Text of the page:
Denver is going all in on vaccines, and all I can say is it’s about time that someone is. Mayor Michael Hancock’s decision to order vaccines by Sept. 30 for all city workers and also for private-sector employees working on the front lines — like those in hospitals, schools, homeless shelters, jails, nursing homes, etc. — is sure to be controversial, but it’s also the right decision.

Apparently no major city in America has gone quite this far. And it’s certainly a lot further than Joe Biden and Jared Polis were willing to go, relying instead on a mandate that government employees must either be vaccinated or face being tested regularly and forced to wear a mask at work. I was happy to see Polis go that far. But now we see what can actually be done.

The either-or message is a prod, of course, but Denver’s policy is more like a cattle prod. People can lose their jobs if they don’t comply. When I asked Hancock about the issue of resisting employees getting fired, he said, “Compliance is the issue. Firing people doesn’t help the city. We’re going to work with all our employees, but I assume it will still come down to that in some cases. I’m not going to fire anyone. They’re going to fire themselves.”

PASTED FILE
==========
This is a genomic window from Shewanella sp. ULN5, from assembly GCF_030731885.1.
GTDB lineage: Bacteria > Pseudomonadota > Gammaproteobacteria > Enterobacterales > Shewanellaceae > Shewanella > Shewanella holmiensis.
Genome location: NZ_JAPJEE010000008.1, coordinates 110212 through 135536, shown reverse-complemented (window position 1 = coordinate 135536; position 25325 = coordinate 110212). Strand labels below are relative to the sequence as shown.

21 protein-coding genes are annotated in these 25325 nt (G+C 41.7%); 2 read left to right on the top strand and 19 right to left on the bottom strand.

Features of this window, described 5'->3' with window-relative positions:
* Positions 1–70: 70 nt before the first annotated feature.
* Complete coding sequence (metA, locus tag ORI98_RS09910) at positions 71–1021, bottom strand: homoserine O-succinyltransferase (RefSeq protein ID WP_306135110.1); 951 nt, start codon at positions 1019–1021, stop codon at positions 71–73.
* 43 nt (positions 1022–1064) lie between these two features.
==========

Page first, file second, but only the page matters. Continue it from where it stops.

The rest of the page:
Mike Littwin

Hancock said Denver had no choice but to move on, even without the suburbs, which have often moved in lockstep with Denver on COVID issues, as the ultra-contagious delta variant takes hold.

“We’ve tried everything,” Hancock said. “We’ve tried masks. We’ve tried social distancing. We had to do something more. After I got the recommendation from Public Health, I called mayors across the country, and they’re taking various steps. Obviously, what we needed to do is what will help Denver. … My hope is that the suburbs will join in. We tried to get them. We know that Denver is the destination point and we need to have metro partnership for this to work.”